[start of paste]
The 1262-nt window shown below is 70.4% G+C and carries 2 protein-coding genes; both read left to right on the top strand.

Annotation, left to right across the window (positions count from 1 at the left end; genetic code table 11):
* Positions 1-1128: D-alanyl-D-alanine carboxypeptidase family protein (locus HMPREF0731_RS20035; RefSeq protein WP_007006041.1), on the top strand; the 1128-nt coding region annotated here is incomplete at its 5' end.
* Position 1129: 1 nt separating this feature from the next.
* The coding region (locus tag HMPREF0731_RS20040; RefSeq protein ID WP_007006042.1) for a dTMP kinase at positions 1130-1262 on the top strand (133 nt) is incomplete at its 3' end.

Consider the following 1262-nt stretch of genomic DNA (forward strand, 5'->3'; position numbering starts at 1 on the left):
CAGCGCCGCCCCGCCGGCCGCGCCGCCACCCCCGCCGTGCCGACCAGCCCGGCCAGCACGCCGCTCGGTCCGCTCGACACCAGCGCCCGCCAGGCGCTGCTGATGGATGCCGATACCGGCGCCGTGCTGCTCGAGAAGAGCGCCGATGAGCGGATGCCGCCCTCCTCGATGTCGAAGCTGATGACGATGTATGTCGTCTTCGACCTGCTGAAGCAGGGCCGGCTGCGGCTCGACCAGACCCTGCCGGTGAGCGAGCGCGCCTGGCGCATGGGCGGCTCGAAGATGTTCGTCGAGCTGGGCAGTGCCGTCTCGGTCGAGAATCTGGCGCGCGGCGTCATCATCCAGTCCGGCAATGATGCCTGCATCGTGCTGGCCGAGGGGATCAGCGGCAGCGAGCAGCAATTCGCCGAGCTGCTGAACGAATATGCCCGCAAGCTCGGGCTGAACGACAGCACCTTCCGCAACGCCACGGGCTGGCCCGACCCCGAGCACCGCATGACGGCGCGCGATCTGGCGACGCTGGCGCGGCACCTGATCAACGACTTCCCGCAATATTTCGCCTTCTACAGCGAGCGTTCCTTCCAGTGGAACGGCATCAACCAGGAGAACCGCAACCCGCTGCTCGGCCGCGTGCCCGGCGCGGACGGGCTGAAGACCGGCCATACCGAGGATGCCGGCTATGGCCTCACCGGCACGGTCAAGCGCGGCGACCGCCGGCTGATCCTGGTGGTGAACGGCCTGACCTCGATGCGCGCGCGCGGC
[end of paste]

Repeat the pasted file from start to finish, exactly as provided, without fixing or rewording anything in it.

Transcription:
The 1262-nt window shown below is 70.4% G+C and carries 2 protein-coding genes; both read left to right on the top strand.

Annotation, left to right across the window (positions count from 1 at the left end; genetic code table 11):
* Positions 1-1128: D-alanyl-D-alanine carboxypeptidase family protein (locus HMPREF0731_RS20035; RefSeq protein WP_007006041.1), on the top strand; the 1128-nt coding region annotated here is incomplete at its 5' end.
* Position 1129: 1 nt separating this feature from the next.
* The coding region (locus tag HMPREF0731_RS20040; RefSeq protein ID WP_007006042.1) for a dTMP kinase at positions 1130-1262 on the top strand (133 nt) is incomplete at its 3' end.

Consider the following 1262-nt stretch of genomic DNA (forward strand, 5'->3'; position numbering starts at 1 on the left):
CAGCGCCGCCCCGCCGGCCGCGCCGCCACCCCCGCCGTGCCGACCAGCCCGGCCAGCACGCCGCTCGGTCCGCTCGACACCAGCGCCCGCCAGGCGCTGCTGATGGATGCCGATACCGGCGCCGTGCTGCTCGAGAAGAGCGCCGATGAGCGGATGCCGCCCTCCTCGATGTCGAAGCTGATGACGATGTATGTCGTCTTCGACCTGCTGAAGCAGGGCCGGCTGCGGCTCGACCAGACCCTGCCGGTGAGCGAGCGCGCCTGGCGCATGGGCGGCTCGAAGATGTTCGTCGAGCTGGGCAGTGCCGTCTCGGTCGAGAATCTGGCGCGCGGCGTCATCATCCAGTCCGGCAATGATGCCTGCATCGTGCTGGCCGAGGGGATCAGCGGCAGCGAGCAGCAATTCGCCGAGCTGCTGAACGAATATGCCCGCAAGCTCGGGCTGAACGACAGCACCTTCCGCAACGCCACGGGCTGGCCCGACCCCGAGCACCGCATGACGGCGCGCGATCTGGCGACGCTGGCGCGGCACCTGATCAACGACTTCCCGCAATATTTCGCCTTCTACAGCGAGCGTTCCTTCCAGTGGAACGGCATCAACCAGGAGAACCGCAACCCGCTGCTCGGCCGCGTGCCCGGCGCGGACGGGCTGAAGACCGGCCATACCGAGGATGCCGGCTATGGCCTCACCGGCACGGTCAAGCGCGGCGACCGCCGGCTGATCCTGGTGGTGAACGGCCTGACCTCGATGCGCGCGCGCGGC